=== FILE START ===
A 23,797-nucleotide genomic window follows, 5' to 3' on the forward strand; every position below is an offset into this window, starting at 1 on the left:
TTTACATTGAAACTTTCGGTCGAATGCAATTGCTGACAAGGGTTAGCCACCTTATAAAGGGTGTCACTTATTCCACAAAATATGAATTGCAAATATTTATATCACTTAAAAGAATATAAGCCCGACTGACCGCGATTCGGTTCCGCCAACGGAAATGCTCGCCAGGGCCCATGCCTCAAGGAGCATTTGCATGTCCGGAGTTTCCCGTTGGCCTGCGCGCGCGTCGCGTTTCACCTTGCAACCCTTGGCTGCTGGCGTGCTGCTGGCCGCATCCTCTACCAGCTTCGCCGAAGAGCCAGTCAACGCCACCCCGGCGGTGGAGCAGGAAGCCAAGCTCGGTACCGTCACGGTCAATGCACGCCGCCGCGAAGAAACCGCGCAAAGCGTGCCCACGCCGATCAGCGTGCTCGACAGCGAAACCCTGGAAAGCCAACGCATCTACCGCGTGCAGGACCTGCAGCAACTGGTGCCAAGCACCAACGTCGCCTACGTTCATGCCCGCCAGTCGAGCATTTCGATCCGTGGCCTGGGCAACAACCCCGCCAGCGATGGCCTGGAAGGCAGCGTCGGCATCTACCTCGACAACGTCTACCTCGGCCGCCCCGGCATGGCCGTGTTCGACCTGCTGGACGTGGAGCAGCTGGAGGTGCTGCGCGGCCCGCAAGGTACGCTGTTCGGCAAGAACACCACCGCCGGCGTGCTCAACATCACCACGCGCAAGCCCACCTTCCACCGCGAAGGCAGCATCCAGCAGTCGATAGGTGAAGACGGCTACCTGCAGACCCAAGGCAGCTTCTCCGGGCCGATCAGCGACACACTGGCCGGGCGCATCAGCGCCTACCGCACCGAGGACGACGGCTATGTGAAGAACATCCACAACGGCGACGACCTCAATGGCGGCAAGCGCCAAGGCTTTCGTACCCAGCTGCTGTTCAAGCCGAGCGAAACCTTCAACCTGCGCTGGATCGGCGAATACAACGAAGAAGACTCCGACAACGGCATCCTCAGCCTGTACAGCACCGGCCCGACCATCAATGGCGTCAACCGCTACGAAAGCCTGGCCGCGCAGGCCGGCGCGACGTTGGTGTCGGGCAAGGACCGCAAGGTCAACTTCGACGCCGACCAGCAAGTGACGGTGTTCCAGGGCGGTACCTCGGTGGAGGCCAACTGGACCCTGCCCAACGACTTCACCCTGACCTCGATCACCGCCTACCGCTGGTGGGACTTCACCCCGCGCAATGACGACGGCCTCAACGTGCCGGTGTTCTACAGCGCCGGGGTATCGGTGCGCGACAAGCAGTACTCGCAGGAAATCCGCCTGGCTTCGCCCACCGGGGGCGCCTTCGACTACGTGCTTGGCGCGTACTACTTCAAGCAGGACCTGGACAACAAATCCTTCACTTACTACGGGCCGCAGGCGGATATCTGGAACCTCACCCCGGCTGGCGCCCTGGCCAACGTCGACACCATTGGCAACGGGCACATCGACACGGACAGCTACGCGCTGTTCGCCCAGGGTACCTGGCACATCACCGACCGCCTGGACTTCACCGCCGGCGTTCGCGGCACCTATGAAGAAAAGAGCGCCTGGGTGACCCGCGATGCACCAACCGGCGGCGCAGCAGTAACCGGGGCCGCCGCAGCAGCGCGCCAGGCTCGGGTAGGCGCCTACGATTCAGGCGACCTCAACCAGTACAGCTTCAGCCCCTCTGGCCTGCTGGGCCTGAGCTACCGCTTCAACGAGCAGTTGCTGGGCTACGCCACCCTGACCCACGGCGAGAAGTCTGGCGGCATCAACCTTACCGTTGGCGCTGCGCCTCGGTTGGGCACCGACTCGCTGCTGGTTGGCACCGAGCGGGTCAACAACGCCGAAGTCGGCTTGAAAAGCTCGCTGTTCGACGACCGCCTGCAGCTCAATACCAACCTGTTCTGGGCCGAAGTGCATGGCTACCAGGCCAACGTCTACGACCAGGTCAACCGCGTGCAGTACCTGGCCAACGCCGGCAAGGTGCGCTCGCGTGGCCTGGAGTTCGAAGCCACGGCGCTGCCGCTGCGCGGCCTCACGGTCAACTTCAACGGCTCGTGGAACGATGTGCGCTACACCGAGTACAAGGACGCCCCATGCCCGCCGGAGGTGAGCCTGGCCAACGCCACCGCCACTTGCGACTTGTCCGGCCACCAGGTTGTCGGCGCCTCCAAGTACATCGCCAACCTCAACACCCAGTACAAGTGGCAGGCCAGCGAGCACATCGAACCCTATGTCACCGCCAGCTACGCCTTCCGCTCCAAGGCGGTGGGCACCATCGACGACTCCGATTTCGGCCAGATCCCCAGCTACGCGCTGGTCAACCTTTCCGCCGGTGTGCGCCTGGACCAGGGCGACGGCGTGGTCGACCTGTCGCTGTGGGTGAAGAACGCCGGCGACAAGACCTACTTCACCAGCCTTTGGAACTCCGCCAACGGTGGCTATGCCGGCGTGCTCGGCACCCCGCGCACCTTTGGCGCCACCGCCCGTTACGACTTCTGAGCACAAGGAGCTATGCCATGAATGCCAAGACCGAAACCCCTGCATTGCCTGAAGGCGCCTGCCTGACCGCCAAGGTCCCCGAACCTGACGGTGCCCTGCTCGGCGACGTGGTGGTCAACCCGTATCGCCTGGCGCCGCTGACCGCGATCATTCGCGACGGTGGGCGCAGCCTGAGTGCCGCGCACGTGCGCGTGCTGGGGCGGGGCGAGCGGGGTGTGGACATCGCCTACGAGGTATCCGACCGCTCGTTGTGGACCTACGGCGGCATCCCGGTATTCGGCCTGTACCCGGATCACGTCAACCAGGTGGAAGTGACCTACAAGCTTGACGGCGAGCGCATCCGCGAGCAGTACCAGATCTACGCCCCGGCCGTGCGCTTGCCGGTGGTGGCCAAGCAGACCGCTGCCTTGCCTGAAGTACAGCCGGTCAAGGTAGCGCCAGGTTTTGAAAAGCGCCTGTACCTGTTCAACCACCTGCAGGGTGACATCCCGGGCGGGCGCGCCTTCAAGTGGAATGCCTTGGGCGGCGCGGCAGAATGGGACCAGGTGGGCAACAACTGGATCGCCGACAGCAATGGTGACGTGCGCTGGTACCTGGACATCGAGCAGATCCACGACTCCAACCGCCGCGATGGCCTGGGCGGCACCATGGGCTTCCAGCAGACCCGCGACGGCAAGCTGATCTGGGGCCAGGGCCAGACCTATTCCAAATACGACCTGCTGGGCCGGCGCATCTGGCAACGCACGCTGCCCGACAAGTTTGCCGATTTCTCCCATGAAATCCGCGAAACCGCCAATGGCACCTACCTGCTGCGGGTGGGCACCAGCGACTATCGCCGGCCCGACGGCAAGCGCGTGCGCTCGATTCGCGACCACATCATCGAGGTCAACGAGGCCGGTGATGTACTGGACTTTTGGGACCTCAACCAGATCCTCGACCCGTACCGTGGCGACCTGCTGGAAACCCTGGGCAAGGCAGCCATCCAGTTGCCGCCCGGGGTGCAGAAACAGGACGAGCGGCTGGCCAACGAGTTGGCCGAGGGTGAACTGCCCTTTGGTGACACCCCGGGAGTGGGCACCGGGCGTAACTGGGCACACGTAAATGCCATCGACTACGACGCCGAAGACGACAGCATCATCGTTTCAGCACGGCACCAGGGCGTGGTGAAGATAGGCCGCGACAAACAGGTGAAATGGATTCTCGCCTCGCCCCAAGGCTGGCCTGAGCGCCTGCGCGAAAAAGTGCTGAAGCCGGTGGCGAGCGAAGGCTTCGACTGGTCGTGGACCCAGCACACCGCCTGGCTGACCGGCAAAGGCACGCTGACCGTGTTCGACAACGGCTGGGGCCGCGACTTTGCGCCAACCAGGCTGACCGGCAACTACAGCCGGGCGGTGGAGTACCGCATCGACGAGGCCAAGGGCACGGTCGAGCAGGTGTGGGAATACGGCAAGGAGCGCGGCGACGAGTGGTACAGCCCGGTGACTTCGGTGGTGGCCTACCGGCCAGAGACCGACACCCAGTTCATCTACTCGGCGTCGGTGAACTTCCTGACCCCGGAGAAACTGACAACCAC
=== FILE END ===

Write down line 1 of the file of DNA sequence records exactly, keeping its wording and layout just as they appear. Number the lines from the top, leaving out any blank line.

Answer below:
A 23,797-nucleotide genomic window follows, 5' to 3' on the forward strand; every position below is an offset into this window, starting at 1 on the left: